Psychological distance, also referred to as construal level theory, is a theory in social psychology that describes the relationship between distance and the extent to which our thinking about that distance is either abstract or concrete. If we are presented with two objects or events, one nearer and the other further away from us, we think in more abstract, conceptual terms about the things that are further away from us, and more practically about the things that are close up.
There are four dimensions to the type of distance:
- temporal distance, whether an event is a long time in the future or the past
- spatial distance, whether you are separated by a large geographic distance
- social distance, whether you feel you know someone well or not
- hypothetical distance, whether you think an event is likely to occur or not.
Value discounting occurs when we value the outcomes of situations with less psychological distance to us more than those some distance away. If something happens further away we tend to value it less. This is the idea of a dollar now being worth more to us than five dollars next week. The relative levels of benefit are blurred.
Stereotyping is where if you move further away and increase your psychological distance you’re more likely to make generalisations about people and groups, whether that predicts their behaviour or not. Abstract thinking encourages us to believe that all people in a group will behave the same way.
Psychological distance also affects how power dynamics play out. People are more likely to be polite if someone is physically close to them, than if they’re further away. If you’re thinking about someone in terms of their HR number rather than as an actual person, you’re more likely to consider the strategic outcomes of your plans than the fact that you’re dealing with a physical and emotional person.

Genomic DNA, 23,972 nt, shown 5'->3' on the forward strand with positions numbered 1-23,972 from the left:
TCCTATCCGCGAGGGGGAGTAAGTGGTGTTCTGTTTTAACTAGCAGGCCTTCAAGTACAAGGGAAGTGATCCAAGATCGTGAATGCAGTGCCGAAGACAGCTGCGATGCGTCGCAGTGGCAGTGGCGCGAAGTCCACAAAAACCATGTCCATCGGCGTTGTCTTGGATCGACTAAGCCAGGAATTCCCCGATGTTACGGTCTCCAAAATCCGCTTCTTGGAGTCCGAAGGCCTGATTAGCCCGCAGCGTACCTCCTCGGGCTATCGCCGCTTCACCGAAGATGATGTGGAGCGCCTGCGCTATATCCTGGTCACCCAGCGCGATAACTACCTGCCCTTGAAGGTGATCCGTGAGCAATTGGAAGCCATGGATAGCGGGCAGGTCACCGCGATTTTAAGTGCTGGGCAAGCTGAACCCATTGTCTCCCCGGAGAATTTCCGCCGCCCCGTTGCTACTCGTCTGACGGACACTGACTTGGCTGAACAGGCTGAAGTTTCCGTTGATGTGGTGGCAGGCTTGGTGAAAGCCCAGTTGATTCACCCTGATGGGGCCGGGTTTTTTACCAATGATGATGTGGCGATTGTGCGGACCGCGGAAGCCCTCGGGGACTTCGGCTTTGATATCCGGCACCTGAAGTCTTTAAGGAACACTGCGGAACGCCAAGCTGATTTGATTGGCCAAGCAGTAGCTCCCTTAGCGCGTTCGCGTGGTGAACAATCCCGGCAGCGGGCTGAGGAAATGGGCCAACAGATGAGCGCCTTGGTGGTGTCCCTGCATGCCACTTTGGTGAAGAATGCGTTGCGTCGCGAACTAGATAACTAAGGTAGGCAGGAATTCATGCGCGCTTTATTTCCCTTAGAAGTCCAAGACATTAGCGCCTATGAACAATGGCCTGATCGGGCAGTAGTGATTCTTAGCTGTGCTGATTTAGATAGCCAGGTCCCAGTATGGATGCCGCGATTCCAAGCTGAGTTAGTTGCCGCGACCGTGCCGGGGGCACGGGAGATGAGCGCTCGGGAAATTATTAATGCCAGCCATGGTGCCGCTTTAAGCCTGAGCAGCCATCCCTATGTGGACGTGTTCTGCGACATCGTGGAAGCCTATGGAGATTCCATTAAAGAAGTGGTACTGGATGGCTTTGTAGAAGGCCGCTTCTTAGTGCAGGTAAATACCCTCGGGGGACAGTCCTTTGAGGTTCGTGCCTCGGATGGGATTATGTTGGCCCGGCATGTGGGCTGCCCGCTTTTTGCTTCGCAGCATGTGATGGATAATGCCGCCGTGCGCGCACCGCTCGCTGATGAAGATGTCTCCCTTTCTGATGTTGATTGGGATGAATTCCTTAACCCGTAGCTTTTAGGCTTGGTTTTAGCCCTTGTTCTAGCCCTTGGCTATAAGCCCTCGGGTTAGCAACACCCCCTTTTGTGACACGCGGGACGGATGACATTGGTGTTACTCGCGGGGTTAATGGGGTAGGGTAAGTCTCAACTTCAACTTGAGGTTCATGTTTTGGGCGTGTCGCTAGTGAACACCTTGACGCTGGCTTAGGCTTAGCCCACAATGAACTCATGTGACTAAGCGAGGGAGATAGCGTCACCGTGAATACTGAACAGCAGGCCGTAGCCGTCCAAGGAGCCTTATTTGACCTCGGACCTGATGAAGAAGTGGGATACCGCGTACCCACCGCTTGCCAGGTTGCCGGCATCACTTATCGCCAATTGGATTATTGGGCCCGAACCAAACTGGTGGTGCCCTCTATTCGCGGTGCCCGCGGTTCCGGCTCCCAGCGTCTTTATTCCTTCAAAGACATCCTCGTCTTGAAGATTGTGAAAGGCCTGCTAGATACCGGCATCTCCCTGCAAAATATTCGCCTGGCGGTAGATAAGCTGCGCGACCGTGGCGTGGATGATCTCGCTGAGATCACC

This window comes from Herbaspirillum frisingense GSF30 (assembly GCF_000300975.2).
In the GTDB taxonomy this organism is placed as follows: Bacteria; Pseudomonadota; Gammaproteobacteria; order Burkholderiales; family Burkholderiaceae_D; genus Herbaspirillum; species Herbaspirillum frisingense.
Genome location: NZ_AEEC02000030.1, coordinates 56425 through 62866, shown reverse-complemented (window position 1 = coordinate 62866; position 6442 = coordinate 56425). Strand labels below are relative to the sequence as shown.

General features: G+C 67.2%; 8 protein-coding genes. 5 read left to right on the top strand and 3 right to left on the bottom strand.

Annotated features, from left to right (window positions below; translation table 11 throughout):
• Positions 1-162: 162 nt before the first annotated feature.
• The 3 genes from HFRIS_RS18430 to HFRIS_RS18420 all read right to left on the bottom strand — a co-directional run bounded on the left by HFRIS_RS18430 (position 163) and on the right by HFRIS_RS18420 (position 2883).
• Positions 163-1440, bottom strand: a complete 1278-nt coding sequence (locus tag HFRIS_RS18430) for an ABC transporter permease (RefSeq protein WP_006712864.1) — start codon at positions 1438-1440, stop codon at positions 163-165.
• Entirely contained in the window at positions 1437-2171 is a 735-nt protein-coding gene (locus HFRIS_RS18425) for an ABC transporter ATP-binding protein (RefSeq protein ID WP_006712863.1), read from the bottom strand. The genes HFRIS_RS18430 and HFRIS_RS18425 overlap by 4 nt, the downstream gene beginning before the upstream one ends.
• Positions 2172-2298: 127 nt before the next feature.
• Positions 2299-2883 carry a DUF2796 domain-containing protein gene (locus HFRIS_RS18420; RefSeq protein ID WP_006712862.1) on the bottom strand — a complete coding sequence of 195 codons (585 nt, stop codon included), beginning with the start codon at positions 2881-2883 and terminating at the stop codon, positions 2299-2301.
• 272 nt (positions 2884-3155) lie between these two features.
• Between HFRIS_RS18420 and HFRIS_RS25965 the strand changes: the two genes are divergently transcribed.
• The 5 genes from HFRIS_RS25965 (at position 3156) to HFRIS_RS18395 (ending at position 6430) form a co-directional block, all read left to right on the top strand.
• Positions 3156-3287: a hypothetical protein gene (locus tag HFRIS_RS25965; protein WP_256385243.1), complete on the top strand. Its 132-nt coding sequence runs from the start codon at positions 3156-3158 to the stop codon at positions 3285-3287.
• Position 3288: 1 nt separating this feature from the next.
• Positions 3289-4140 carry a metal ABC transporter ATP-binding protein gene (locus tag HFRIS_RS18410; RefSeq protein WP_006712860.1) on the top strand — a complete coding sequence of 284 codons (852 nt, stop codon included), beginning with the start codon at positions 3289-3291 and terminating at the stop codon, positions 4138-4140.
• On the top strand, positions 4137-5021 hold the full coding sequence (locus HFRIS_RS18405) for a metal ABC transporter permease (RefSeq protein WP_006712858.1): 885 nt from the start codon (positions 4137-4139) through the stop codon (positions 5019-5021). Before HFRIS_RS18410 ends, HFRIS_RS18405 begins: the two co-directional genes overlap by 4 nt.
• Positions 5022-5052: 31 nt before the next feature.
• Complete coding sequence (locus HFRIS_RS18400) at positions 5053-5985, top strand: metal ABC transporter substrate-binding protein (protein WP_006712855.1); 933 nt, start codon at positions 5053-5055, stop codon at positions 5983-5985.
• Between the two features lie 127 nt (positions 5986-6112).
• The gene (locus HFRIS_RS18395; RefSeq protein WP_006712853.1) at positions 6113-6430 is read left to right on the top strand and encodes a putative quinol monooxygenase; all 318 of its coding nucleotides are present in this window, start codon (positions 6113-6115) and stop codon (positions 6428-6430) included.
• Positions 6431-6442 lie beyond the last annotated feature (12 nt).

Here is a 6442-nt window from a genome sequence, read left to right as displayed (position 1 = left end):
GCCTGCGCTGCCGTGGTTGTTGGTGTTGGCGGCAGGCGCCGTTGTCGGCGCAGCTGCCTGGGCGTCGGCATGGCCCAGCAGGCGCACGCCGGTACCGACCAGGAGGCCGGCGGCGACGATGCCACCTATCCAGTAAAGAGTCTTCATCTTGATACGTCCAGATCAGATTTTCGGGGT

These considerations impact on the kinds of interventions organisations have with their teams. Icebreaker exercises in workshops don’t have direct relevance to the task of a workshop. Their function is to break down social distance so that people feel more personally connected and invested in the workshop on the day.
Consider psychological distance and its impact if you are building a knowledge bank. People often say, “What a great idea, let’s build a knowledge bank and put everything in there.” You may be buoyed up by this positive response, but when it comes to the reality of inputting documents on a Friday afternoon, suddenly the cost of fifteen minutes work seems a lot more onerous than it did when you were planning this in the abstract.
Training exercises and simulations are another example. In a dry run of an emergency drill the sense of distance affects our response. When we’re involved in an actual scenario, our brain is in the now, not with an abstract situation that may happen in five year’s time. Our brain is tricked into thinking this situation is something to take seriously, so we take concrete steps in regard to what needs to happen in a real, day-to-day sense, as if it’s happened for a real emergency.
The theory of psychological distance is valuable because it gives us a tool to analyse behaviour and determine whether an initiative is likely to succeed or not. It’s good to think abstractly, to think in an abstract way about the future, but we need to be aware that when it comes to the crunch, when something needs to be done on the day, will people have the ability to put the abstract into practice? Will the incentives line up?
Header image source: Psi2 is in the public domain.
References and notes:
- Stephen Bounds is the Director and Principal Consultant at KnowQuestion, publisher of RealKM Magazine. ↩
- For a copy of the transcript please contact Amanda Surrey. ↩
- Goodman, J. K., & Malkoc, S. A. (2012). Choosing Here and Now versus There and Later: The Moderating Role of Psychological Distance on Assortment Size Preferences, Journal of Consumer Research, 39, 751- 768. ↩
- McCrea, S. W., Wieber, F., & Myers, A. L. (2012). Construal level mind- sets moderate self and social stereotyping, Journal of Personality and Social Psychology, 102, 51-68. ↩
- Brewer, M.B., & Pierce K. P. (2005). Social Identity Complexity and Outgroup Tolerance, Personality and Social Psychology Bulletin, 31: 428-437. ↩
- Sagristano, M. D., Trope, Y., & Liberman, N. (2002). Time-dependent gambling: Odds now, money later. Journal of Experimental Social Psychology: General, 131, 364-376. ↩